“Ocwen’s growth and ability to acquire new MSRs has been stalled by heightened scrutiny into the servicing space by regulators such as New York Department of Financial Services and the California Department of Business Oversight. DFS accused Ocwen of backdating loan modification denial letters to borrowers facing foreclosure, while California regulators threatened to suspend Ocwen’s license to do business in the state due to a lapse in information disclosure. Both of these regulatory lapses were caused by a failure in internal management systems and controls that Ocwen has since addressed with substantial changes to both operational and risk management, and also corporate governance procedures.
Ocwen, an abbreviation for New Company spelled backwards, reached a settlement in late 2014 with New York State Department of Financial Services related to its investigation. The company paid a penalty of $100 million to DFS plus $50 million to current and former New York borrowers in the form of $10,000 to each borrower whose home was foreclosed upon by Ocwen between January 2009 and December 2014. Ocwen also agreed to the appointment of an Independent Monitor to oversee its compliance on servicing practices.
Kroll’s solid report noted that, “The Company is currently in the process of building its lending business, whereby they plan to originate and purchase conventional and government-insured mortgage loans through the direct, wholesale and corresponding lending channels of its Homeward operations. OCN also originates and purchases reverse mortgage loans insured by Federal Housing Administration (“FHA”). After origination, OCN packages and sells the loans in the secondary mortgage market and retains the associated MSRs, providing the servicing business with a source of new MSRs. In 2014, OCN originated or purchased forward and reverse mortgage loans with a UPB of $4.3 billion and $675.5 million, respectively. The company aims to originate $6-8 billion in new loans annually. KBRA views the development of OCN’s lending business favorably. This lending platform will replenish OCN’s servicing pool and will partially offset the impact of sales, amortization and prepayments.”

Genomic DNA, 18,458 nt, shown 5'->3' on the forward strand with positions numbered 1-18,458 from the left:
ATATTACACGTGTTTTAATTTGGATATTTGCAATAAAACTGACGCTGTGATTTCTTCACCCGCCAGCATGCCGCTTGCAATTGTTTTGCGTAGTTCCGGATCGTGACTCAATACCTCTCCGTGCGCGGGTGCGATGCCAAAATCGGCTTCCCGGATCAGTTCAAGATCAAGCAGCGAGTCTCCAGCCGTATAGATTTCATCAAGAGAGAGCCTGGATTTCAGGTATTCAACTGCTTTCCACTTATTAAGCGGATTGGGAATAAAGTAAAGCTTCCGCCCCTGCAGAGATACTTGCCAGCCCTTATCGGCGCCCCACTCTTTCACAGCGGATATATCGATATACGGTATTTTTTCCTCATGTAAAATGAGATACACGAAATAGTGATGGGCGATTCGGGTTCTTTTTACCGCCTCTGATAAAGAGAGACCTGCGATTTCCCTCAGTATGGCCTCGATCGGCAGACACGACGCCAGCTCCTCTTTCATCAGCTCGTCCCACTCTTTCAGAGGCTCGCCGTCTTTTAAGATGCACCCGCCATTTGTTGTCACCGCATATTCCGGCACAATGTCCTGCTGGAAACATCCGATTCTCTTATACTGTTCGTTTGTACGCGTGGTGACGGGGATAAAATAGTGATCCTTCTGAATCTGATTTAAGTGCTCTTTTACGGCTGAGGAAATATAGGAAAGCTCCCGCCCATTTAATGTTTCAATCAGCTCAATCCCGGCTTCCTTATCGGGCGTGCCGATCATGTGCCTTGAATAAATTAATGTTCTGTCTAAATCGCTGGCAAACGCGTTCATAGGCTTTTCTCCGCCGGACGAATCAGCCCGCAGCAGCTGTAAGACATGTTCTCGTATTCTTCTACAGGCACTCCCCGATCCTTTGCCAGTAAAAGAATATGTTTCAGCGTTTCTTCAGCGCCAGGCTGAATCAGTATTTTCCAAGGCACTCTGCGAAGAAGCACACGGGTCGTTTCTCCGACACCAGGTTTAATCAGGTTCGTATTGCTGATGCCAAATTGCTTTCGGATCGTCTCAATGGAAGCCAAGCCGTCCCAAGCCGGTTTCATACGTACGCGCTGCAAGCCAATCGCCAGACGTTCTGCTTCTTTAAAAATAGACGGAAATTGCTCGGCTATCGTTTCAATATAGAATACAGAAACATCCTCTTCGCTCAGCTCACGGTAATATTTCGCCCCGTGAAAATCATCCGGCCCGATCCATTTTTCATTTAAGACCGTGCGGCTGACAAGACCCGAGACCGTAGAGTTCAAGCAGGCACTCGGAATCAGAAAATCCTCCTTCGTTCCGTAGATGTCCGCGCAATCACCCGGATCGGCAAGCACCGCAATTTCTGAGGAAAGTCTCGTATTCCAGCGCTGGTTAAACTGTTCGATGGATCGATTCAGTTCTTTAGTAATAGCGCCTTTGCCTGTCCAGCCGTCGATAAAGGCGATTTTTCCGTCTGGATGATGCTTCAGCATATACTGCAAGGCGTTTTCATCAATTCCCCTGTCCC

The secondary markets (as opposed to the primary markets which are the connection between borrowers and lenders) continue to evolve. On the commercial side of things, CrediFi is introducing CMBS data into its platform (including a mapping feature allowing users to assess CMBS investment worthiness).
Last month the New York Fed updated the primary dealers list. SG Americas Securities, LLC has been removed and Societe Generale, New York Branch has been added to the primary dealers list. Click here to view the complete list.